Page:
Now, going back to the atmosphere, these different pockets can have different properties; different temperatures, different moisture contents and they can move independently of each other. A pocket that’s close to the surface of the earth is going to receive more heat from the earth than a pocket of air higher up in the sky. This warm pocket of air will start to rise and as it rises, it cools down until it reaches a point where it starts sinking again. This process than will start all over again as parcels of air keep going up and down. This movement of air upwards is sometimes called an updraft.

Now what does this all have to do with winds? First we have to imagine that we have a parcel of warm air at the ground. Like a balloon this air is going to rise, but as it rises, its temperature goes down. Eventually this air cools enough that it will start sinking back down. So we end up with our air going up and down over and over.

Let’s imagine this process of air rising and then sinking stretched over a longer distance, so that once the air sinks, it flows across the surface picking up heat until it rises again. The surface of the earth is covered by a series of these rising and sinking cells.

Global Wind Patterns
Source: wiki.flinthill.org

If we look at the diagram above we see that there are three major cell types. I’m going to talk about the Northern Hemisphere here, but it is exactly the same in the Southern Hemisphere - just flipped the other way! Hadley Cells transport air from the tropics towards the equator where it rises and is carried northward aloft. The Ferrel Cells cover the mid-latitudes and carry air which sinks at the tropics north to the Polar Cells which transport cold air south from the poles. This system helps to distribute the excess heat in the equator and tropics out to the mid-latitudes and polar regions.

What you’ll also notice is that this system of circulation gives rise to the major winds, especially the trade winds which Dave has been experiencing, and which are so essential to trans-Atlantic crossings.

Now it’s time to introduce the second major concept: high and low pressure. When you have a steady stream of air rising, it’s not going to be able to sink back down because there is more air pushing up behind it; instead it flow outwards before sinking down again. Where the air rises and disperses is a low pressure and where the air converges and sinks is a high pressure. Air will always flow from an area of high pressure to an area of low pressure. This “pressure” concept is found throughout biology and chemistry as well.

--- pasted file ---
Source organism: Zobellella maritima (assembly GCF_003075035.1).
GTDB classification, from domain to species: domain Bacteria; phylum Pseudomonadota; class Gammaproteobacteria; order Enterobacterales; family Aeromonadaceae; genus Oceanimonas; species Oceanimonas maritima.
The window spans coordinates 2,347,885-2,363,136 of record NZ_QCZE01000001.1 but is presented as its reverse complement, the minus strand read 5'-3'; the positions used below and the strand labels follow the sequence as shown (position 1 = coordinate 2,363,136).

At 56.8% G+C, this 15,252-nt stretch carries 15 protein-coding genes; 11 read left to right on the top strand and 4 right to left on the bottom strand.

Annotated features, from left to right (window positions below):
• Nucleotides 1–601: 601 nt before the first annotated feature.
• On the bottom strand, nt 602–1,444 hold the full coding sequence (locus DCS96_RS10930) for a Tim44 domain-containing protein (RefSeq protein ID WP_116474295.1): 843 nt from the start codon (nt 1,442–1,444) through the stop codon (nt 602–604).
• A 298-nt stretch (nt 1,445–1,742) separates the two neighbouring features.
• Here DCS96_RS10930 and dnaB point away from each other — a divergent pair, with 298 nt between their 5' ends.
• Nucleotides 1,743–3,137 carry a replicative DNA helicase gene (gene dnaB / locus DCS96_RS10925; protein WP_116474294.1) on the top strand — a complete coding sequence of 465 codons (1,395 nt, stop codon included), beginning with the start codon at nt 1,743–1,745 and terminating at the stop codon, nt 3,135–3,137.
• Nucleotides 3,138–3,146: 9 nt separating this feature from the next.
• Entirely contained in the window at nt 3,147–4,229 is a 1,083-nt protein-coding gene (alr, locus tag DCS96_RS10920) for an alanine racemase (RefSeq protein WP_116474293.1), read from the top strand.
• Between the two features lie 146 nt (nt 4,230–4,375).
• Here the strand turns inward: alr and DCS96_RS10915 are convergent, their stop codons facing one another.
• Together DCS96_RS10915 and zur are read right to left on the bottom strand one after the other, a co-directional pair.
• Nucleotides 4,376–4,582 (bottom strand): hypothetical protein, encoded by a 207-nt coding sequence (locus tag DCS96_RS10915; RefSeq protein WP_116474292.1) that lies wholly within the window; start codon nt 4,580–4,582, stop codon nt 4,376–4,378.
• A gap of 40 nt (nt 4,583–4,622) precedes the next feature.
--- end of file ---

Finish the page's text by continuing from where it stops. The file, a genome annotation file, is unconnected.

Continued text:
If we look at the equator, between the two Hadley cells, we see that air is traveling towards the equator, rising, and then flowing outwards. This is a Low Pressure area. Conversely, when we look at the area between a Hadley cell and Ferrel cell we see that the air converges aloft, sinks and then flows outwards, this is a High Pressure. What this means is that there is a low pressure all the way around the equator, a high pressure around latitude 30° and another low around latitude 60°. Air naturally flows from areas of high pressure to areas of low pressure. When this is combined with the revolution of the earth you get the major winds.

highs and lowsSource: rgsweather.com

You’ve probably heard about high and low pressures in your local weather reports too. High and low pressure areas occur when the surface pressure is either higher or lower than the surrounding “sea level pressure” which can happen for a variety of reasons. These pressure systems are responsible for most of our local weather. The same process that I described early is occurring here as well, a low pressure is air moving up and away and a high pressure is air moving down to the earth.

The GENERAL RULE is that air flows into a low pressure and away from a high pressure. In the northern hemisphere winds flow clockwise around a high pressure and counter-clockwise around a low pressure, and it’s the opposite direction in the southern hemisphere. Low pressure systems are usually associated with cloudy, wet, and “unsettled” weather while high pressure systems bring dry and clear conditions.

So, let’s finish off with a problem. Below is a picture of winds (taken from a very cool site) which are forming a weather system. Based on this map we can say a lot about the local weather. Are we looking at a high pressure or a low pressure? What types of weather are associated with low pressures? What types of weather are associated with high pressures? What do you think the conditions are like in the area shown?

http://hint.fm/wind/
http://hint.fm/wind/ 

Let’s break it down based on what we’ve learned. So we are in the northern hemisphere so we can figure out if this is a high or a low pressure based on the circulation of the winds. They are circulating counter-clockwise which means that this is a low pressure. Another clue is that the winds are circulating into a tight center rather than out of an area like we can see to the left. The bolder lines on this map show stronger winds so we can see that there are strong winds around the low pressure and lighter winds around the higher pressure to the west. We also know that low pressures being rain and cloudy weather. So looking at this map we can say that most of the northeastern United States is experiencing rainy or stormy weather with high winds. In fact this is a map showing wind conditions during Hurricane Sandy last year.

(Tegan Mortimer is a scientist with Earthwatch Institute. Contact Tegan directly at Tegan Mortimer <tmortimer (at) earthwatch (dot) org>)